The Love Books of Ovid, A Completely Unexpurgated and Newly Translated Edition by Charles D. Young | Together with the Elegie, Translated by Christopher Marlowe | Illustrated by Alexander King “This book, designed by T. Spencer Hutson, was printed at the Alexander Hamilton Press, in March 1930. Illustrations are reproduced by the Knudson process. This edition consists of Two Thousand numbered copies printed on Strathmore MELDON deckle edge laid paper. This copy is No. 361” (Privately Published for Subscribers, Art Studio Books, Inc., 1930, #361/2000)
6.25″x9.5″, iii+302pp, 3/4 black cloth over marbled boards, gilt text and decorations on spine, gilt borders on covers, marbled pastdowns, top edge gilt, other edges deckled, frontispiece and 16 full-page illustrations with descriptive tissue guards, other illustrations and titles in orange within text, near fine copy, slight rubbing at top and bottom of spine.
This is a beautiful edition of 5 of his works, Ars Amatoria (“The Art of Love”), Remedia Amoris (“The Cure for Love”), Amores (“The Loves”), Medicamina Faciei (“dye on the face”), and his Elegies
Publius Ovidius Naso (43 BC – AD 17/18), known as Ovid in the English-speaking world, was a Roman poet who lived during the reign of Augustus. He was a contemporary of the older Virgil and Horace, with whom he is often ranked as one of the three canonical poets of Latin literature. The Imperial scholar Quintilian considered him the last of the Latin love elegists. He enjoyed enormous popularity, but, in one of the mysteries of literary history, was sent by Augustus into exile in a remote province on the Black Sea, where he remained until his death. Ovid himself attributes his exile to carmen et error, “a poem and a mistake”, but his discretion in discussing the causes has resulted in much speculation among scholars. The first major Roman poet to begin his career during the reign of Augustus, Ovid is today best known for the Metamorphoses, a 15-book continuous mythological narrative written in the meter of epic, and for works in elegiac couplets such as Ars Amatoria (“The Art of Love”) and Fasti. His poetry was much imitated during Late Antiquity and the Middle Ages, and greatly influenced Western art and literature. The Metamorphoses remains one of the most important sources of classical mythology.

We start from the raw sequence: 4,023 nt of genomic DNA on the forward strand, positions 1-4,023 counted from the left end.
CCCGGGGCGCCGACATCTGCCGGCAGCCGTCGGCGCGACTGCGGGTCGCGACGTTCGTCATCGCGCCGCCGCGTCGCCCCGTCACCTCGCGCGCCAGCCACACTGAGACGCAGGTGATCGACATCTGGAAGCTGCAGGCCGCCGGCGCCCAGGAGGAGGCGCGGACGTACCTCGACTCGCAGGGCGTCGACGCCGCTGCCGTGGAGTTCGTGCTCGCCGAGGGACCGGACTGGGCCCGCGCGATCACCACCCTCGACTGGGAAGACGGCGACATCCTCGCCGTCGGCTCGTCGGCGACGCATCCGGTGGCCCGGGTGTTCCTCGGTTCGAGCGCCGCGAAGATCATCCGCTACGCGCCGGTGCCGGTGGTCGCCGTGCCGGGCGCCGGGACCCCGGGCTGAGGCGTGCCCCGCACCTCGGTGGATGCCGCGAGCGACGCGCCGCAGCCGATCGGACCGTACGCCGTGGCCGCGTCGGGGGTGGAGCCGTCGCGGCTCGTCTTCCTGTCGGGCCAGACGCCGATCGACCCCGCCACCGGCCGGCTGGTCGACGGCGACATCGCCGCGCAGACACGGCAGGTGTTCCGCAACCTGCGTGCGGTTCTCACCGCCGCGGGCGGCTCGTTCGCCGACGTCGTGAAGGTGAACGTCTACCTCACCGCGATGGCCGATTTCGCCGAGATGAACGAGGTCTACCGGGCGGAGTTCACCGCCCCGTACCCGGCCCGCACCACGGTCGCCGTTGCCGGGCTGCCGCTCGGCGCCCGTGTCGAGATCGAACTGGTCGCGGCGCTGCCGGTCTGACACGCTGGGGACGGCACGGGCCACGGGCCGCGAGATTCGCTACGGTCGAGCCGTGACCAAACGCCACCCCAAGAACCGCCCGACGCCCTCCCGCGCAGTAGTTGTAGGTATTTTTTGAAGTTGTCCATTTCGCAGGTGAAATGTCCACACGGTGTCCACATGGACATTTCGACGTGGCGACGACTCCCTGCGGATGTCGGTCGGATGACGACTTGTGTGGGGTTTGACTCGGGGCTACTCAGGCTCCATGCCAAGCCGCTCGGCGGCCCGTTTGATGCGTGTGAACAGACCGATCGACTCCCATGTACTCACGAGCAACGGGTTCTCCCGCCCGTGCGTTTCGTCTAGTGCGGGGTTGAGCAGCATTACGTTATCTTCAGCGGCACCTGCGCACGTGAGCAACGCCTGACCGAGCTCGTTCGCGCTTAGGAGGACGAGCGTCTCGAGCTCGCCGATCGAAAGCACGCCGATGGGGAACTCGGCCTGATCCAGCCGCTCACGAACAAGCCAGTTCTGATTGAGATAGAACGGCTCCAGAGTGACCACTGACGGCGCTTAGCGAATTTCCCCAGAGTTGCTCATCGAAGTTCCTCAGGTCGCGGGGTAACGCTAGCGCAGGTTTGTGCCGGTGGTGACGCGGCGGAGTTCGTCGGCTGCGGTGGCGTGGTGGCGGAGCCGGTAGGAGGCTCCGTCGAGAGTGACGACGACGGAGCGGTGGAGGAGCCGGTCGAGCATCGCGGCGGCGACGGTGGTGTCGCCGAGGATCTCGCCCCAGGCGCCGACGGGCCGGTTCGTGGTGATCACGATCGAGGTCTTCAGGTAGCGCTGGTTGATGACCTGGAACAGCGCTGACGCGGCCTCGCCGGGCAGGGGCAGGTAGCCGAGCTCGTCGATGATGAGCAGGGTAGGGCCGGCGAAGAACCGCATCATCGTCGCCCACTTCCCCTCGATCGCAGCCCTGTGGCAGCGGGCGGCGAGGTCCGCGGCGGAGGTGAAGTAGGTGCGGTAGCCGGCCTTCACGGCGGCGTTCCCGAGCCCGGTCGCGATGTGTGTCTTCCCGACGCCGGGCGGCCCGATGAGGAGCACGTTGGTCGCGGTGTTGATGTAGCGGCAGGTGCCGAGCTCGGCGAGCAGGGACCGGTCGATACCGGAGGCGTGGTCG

Alexander King (1899–1965), born Alexander Koenig in Vienna, was a bestselling humorist, memoirist and media personality of the early television era, based in the United States. In his late fifties, after becoming a frequent guest on the a Tonight Show hosted by Jack Paar, King emerged as an incongruous presence in the realm of national celebrity: an aging, irascible raconteur, with elegant mannerisms and trademark bow-tie, who spoke frankly and disarmingly about his bohemian lifestyle, multiple marriages, and years-long struggle with drug addiction. His checkered past led TIME magazine to describe him as “an ex-illustrator, ex-cartoonist, ex-adman, ex-editor, ex-playwright, ex-dope addict. For a quarter-century he was an ex-painter, and by his own bizarre account qualifies as an ex-midwife. He is also an ex-husband to three wives and an ex-Viennese of sufficient age (60) to remember muttonchopped Emperor Franz Joseph. When doctors told him a few years ago that he might soon be an ex-patient (two strokes, serious kidney disease, peptic ulcer, high blood pressure), he sat down to tell gay stories of the life of all these earlier Kings.”